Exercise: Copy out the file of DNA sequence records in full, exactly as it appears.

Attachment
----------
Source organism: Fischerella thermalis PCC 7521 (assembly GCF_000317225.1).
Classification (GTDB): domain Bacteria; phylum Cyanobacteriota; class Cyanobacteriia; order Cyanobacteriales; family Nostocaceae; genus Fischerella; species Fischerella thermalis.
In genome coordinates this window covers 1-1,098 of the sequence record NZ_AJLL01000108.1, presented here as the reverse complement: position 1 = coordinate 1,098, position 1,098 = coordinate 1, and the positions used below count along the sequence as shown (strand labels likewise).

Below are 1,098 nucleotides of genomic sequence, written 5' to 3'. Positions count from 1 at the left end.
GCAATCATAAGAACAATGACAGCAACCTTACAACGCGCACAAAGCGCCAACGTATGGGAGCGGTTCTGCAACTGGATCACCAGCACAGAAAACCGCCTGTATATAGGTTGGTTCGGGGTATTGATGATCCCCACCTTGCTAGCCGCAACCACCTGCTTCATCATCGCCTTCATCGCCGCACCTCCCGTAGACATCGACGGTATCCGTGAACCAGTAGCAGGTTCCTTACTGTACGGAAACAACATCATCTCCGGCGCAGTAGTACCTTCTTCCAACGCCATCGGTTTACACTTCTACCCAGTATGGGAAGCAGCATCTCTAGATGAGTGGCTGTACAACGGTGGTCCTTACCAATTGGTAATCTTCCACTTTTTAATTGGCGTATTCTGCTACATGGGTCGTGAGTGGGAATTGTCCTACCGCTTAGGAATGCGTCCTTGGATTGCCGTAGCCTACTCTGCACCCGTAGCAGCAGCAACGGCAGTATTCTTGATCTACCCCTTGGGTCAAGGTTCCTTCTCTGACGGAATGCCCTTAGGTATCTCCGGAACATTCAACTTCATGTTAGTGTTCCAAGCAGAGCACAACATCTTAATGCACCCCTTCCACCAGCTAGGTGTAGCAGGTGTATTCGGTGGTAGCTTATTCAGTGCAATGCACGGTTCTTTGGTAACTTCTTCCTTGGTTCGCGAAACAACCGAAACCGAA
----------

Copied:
Source organism: Fischerella thermalis PCC 7521 (assembly GCF_000317225.1).
Classification (GTDB): domain Bacteria; phylum Cyanobacteriota; class Cyanobacteriia; order Cyanobacteriales; family Nostocaceae; genus Fischerella; species Fischerella thermalis.
In genome coordinates this window covers 1-1,098 of the sequence record NZ_AJLL01000108.1, presented here as the reverse complement: position 1 = coordinate 1,098, position 1,098 = coordinate 1, and the positions used below count along the sequence as shown (strand labels likewise).

Below are 1,098 nucleotides of genomic sequence, written 5' to 3'. Positions count from 1 at the left end.
GCAATCATAAGAACAATGACAGCAACCTTACAACGCGCACAAAGCGCCAACGTATGGGAGCGGTTCTGCAACTGGATCACCAGCACAGAAAACCGCCTGTATATAGGTTGGTTCGGGGTATTGATGATCCCCACCTTGCTAGCCGCAACCACCTGCTTCATCATCGCCTTCATCGCCGCACCTCCCGTAGACATCGACGGTATCCGTGAACCAGTAGCAGGTTCCTTACTGTACGGAAACAACATCATCTCCGGCGCAGTAGTACCTTCTTCCAACGCCATCGGTTTACACTTCTACCCAGTATGGGAAGCAGCATCTCTAGATGAGTGGCTGTACAACGGTGGTCCTTACCAATTGGTAATCTTCCACTTTTTAATTGGCGTATTCTGCTACATGGGTCGTGAGTGGGAATTGTCCTACCGCTTAGGAATGCGTCCTTGGATTGCCGTAGCCTACTCTGCACCCGTAGCAGCAGCAACGGCAGTATTCTTGATCTACCCCTTGGGTCAAGGTTCCTTCTCTGACGGAATGCCCTTAGGTATCTCCGGAACATTCAACTTCATGTTAGTGTTCCAAGCAGAGCACAACATCTTAATGCACCCCTTCCACCAGCTAGGTGTAGCAGGTGTATTCGGTGGTAGCTTATTCAGTGCAATGCACGGTTCTTTGGTAACTTCTTCCTTGGTTCGCGAAACAACCGAAACCGAA